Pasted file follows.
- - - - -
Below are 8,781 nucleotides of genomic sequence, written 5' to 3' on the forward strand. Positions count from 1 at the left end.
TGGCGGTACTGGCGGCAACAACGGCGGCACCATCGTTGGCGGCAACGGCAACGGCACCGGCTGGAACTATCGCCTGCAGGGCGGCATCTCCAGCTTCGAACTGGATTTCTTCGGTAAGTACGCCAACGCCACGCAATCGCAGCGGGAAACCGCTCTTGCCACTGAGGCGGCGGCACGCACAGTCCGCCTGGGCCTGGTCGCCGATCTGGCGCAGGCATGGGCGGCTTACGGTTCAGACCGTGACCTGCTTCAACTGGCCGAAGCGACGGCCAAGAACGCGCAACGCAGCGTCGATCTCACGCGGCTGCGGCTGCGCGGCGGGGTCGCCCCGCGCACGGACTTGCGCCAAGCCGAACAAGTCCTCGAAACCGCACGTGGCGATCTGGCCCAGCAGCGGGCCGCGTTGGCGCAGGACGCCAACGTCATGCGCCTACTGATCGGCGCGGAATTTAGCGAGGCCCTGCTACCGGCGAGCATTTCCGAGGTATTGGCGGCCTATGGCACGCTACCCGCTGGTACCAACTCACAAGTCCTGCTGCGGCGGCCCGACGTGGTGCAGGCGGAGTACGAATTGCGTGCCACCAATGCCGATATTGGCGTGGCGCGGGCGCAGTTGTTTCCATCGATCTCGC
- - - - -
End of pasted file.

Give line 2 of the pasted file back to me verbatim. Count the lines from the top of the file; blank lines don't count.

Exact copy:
TGGCGGTACTGGCGGCAACAACGGCGGCACCATCGTTGGCGGCAACGGCAACGGCACCGGCTGGAACTATCGCCTGCAGGGCGGCATCTCCAGCTTCGAACTGGATTTCTTCGGTAAGTACGCCAACGCCACGCAATCGCAGCGGGAAACCGCTCTTGCCACTGAGGCGGCGGCACGCACAGTCCGCCTGGGCCTGGTCGCCGATCTGGCGCAGGCATGGGCGGCTTACGGTTCAGACCGTGACCTGCTTCAACTGGCCGAAGCGACGGCCAAGAACGCGCAACGCAGCGTCGATCTCACGCGGCTGCGGCTGCGCGGCGGGGTCGCCCCGCGCACGGACTTGCGCCAAGCCGAACAAGTCCTCGAAACCGCACGTGGCGATCTGGCCCAGCAGCGGGCCGCGTTGGCGCAGGACGCCAACGTCATGCGCCTACTGATCGGCGCGGAATTTAGCGAGGCCCTGCTACCGGCGAGCATTTCCGAGGTATTGGCGGCCTATGGCACGCTACCCGCTGGTACCAACTCACAAGTCCTGCTGCGGCGGCCCGACGTGGTGCAGGCGGAGTACGAATTGCGTGCCACCAATGCCGATATTGGCGTGGCGCGGGCGCAGTTGTTTCCATCGATCTCGC